Obree throws away contract

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The Independent Online
cycling Graeme Obree dropped out of world cycling yesterday as controversially as he entered it two years ago. The Scot took his doctor's advice to rest for three months, threw away a two-year contract with a new French team, and left his manager, Frank Quinn, sick with disappointment.

"He is tired, lacking motivation and training," Quinn said. "If he felt that way he should have been shouting in December. It's a bit late now. I only discovered that he had not gone to France when I phoned his home on Tuesday."

Obree sent a medical certificate to the management of his team, Le Groupement, on Wednesday, but Guy Molet, the general manager of the Le Groupement team, had made up his mind.

"They said they did not need him," Quinn said. "Molet told me: `We do not want someone who is without enthusiasm'." So Obree's two-year contract ended four days after it had started.

"It's madness," Quinn said. "Graeme has a family, and he has lost a good salary for two years, and a big opportunity with a strong team. If he had a legitimate reason for not going I would fight for him, but it's hard to have sympathy. He had made no effort to tell anyone that he was not going. There has been no great loyalty or enthusiasm shown by him.

"He has been a world champion, a record-holder, but now he is just a bike rider. I don't whether the challenge of being in a big team was too much for him. There was certainly no pressure on him.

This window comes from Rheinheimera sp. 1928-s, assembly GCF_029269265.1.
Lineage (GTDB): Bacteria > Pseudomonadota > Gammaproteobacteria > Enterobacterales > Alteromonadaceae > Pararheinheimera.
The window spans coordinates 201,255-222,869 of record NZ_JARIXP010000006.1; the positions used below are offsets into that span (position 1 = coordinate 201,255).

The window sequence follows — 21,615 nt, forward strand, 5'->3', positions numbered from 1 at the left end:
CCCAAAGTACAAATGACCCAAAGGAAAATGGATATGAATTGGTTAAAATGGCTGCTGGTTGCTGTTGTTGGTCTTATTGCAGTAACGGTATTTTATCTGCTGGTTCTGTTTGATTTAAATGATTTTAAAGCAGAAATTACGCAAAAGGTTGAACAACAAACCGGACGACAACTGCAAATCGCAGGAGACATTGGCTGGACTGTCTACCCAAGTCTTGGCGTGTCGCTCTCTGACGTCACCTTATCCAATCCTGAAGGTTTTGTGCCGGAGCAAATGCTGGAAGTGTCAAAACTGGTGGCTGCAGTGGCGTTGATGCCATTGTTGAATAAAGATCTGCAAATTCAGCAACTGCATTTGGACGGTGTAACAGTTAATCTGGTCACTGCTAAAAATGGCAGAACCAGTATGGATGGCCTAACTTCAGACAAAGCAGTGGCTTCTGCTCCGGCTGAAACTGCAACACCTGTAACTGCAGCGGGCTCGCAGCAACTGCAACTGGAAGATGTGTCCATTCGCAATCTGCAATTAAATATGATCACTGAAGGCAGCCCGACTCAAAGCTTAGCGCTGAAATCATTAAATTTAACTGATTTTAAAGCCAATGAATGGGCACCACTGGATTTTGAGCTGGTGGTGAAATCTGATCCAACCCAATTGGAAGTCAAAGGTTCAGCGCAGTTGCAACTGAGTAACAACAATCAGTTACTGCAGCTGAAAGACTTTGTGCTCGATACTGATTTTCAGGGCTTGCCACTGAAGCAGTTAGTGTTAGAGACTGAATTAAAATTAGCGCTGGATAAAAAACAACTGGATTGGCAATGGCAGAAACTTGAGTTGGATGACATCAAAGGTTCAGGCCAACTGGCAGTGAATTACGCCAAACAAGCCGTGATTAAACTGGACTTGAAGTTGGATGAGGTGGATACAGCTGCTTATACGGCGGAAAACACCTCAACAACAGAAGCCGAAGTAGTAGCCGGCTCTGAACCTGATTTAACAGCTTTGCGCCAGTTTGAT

"Hopefully, he will recover and train seriously. Perhaps he might try for the world hour record again, but for now he is possibly taking a holiday."

Obree has been dogged by regulations since he first amazed purists with his home-made bike and unusual approach to racing. In 1983 he broke the world hour record and weeks later won the world 4,000 metres pursuit title. He beat the Olympic pursuit champion, Chris Boardman, on the way to that crown, and after Boardman beat his world record, Obree regained it last April.

Unfortunately for Obree he also stirred the technical brains of the world governing body, the Union Cycliste International. Concerned at bike design overriding the performance of the rider, they rewrote their rules regarding bike construction and a rider's position. That effectively outlawed Obree.

Then in Palermo last August, the defence of his 4,000

metres track title ended in disqualification as officials finally slapped the brakes on his self-made style.

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